Some people say reviewers should not comment on editing and formatting issues, but the way books look and read is important. 'The Templar Vault' shows a lack of editing which is, unfortunately, all too typical of self published work. The minor typos do not get in the way of enjoying the novel, but there's too many to pass without notice. Time and money spent on proper proofing would have been a sensible investment. The book was put out through PublishNation, who are responsible for formatting. Somebody should tell them that professionally published books don't usually leave a blank line between paragraphs.
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TOP 1000 REVIEWERon 28 October 2014
The Templar Vault Scott Chapman Kindle Edition

I am a great fan of archaeological thrillers/adventures and found the storyline interesting and well thought out and the characters quite engaging... at least for the first three-quarters of the book. The story was well written and very readable but towards the end seemed to lose its way the end being something of an anti-climax leaving the reader wanting closure and wondering what happened next.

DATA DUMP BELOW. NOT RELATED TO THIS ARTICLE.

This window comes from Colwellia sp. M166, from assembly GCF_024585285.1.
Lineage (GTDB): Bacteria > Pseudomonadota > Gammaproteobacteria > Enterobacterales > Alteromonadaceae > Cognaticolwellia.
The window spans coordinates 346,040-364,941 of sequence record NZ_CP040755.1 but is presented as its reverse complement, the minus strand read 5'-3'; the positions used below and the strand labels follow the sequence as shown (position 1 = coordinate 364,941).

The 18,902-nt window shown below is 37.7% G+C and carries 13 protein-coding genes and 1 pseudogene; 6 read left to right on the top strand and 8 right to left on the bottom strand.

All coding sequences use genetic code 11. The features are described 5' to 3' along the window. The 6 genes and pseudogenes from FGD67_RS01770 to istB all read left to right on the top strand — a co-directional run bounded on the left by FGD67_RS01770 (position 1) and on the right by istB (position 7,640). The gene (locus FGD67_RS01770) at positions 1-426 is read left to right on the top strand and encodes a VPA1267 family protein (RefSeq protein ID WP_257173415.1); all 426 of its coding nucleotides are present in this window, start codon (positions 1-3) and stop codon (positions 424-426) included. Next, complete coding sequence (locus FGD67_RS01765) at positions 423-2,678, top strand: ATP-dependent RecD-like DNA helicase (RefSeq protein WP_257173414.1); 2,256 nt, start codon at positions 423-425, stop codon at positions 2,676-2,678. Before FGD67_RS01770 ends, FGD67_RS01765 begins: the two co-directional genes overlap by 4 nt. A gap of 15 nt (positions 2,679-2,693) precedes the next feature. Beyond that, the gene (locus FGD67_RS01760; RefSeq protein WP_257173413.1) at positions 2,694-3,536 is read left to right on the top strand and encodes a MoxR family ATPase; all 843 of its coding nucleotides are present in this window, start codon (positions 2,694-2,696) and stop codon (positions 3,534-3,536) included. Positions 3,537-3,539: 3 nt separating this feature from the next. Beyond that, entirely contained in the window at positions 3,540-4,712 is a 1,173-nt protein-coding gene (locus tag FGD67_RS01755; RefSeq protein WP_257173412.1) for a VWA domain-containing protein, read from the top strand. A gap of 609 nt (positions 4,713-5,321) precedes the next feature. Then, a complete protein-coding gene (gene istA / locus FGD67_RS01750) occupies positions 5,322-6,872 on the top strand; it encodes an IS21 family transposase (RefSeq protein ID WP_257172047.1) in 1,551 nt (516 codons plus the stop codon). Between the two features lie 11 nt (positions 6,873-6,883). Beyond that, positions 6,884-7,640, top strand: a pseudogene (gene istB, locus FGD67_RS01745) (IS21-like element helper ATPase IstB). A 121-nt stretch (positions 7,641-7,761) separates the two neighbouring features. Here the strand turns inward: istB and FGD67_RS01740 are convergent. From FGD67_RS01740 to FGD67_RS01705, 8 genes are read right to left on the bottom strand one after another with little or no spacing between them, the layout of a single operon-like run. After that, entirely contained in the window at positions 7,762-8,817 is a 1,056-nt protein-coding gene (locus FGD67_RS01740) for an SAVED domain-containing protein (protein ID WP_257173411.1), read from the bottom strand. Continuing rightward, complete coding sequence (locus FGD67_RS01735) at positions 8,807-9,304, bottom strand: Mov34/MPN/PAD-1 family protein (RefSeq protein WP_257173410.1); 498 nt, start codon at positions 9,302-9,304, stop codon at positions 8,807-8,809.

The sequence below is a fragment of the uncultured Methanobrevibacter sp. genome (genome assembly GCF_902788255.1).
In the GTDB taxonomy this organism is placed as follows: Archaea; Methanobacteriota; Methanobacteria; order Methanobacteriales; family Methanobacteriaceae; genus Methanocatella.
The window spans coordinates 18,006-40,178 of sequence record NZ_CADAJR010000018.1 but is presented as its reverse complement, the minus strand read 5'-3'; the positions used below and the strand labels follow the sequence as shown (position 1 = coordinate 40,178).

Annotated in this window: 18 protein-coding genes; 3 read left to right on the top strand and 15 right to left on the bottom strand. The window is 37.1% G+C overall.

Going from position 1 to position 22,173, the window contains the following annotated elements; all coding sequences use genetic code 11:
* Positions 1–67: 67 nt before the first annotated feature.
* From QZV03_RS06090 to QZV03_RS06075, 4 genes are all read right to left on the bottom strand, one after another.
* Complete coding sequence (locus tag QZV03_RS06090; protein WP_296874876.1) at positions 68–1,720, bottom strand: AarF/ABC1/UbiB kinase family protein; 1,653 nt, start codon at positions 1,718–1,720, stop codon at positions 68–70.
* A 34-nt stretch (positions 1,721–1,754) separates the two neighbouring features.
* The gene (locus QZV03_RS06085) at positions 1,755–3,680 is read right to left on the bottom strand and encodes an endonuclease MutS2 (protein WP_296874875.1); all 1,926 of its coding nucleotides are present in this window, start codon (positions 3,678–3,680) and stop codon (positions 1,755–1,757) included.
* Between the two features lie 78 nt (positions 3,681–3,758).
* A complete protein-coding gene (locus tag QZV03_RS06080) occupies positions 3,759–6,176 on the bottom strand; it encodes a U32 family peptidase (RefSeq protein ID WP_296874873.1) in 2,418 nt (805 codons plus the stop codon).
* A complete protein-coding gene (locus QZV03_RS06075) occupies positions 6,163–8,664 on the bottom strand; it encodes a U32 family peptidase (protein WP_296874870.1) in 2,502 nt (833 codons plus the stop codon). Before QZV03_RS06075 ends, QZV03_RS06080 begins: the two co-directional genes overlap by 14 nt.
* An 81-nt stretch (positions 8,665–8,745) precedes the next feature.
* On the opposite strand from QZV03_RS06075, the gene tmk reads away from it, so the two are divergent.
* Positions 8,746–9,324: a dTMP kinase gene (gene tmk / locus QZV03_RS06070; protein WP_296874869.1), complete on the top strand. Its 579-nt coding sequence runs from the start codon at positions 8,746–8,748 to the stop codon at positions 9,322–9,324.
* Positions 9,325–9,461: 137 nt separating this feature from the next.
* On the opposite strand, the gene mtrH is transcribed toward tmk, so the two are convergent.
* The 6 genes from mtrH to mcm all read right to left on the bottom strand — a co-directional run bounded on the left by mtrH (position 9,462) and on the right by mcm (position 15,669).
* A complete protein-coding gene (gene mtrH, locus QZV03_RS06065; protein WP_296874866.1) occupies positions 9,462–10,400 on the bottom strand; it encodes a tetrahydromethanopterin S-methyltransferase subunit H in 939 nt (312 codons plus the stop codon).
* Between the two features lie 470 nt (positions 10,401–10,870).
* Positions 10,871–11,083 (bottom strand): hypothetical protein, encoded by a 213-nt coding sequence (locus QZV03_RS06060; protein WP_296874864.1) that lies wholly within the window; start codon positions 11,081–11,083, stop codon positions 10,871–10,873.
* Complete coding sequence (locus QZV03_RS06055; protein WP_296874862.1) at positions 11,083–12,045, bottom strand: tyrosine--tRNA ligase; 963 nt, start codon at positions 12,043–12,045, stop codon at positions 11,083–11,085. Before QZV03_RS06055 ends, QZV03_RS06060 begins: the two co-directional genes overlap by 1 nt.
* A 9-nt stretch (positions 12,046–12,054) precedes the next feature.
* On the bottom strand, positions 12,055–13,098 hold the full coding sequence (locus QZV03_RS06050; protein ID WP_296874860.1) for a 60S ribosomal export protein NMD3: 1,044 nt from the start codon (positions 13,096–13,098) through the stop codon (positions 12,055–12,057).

The Kindle edition could do with the attention of an editor as there numerous spelling and homophonic errors and a few formatting glitches which tend to be a distraction.

Never-the-less an enjoyable evenings reading, perhaps the sequel will answer the outstanding story issues.
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on 1 October 2015
I give this book 3.5 stars as it was a bit short and could have done with more
depth to the characters. I also felt there was too much background about Peter Sparke's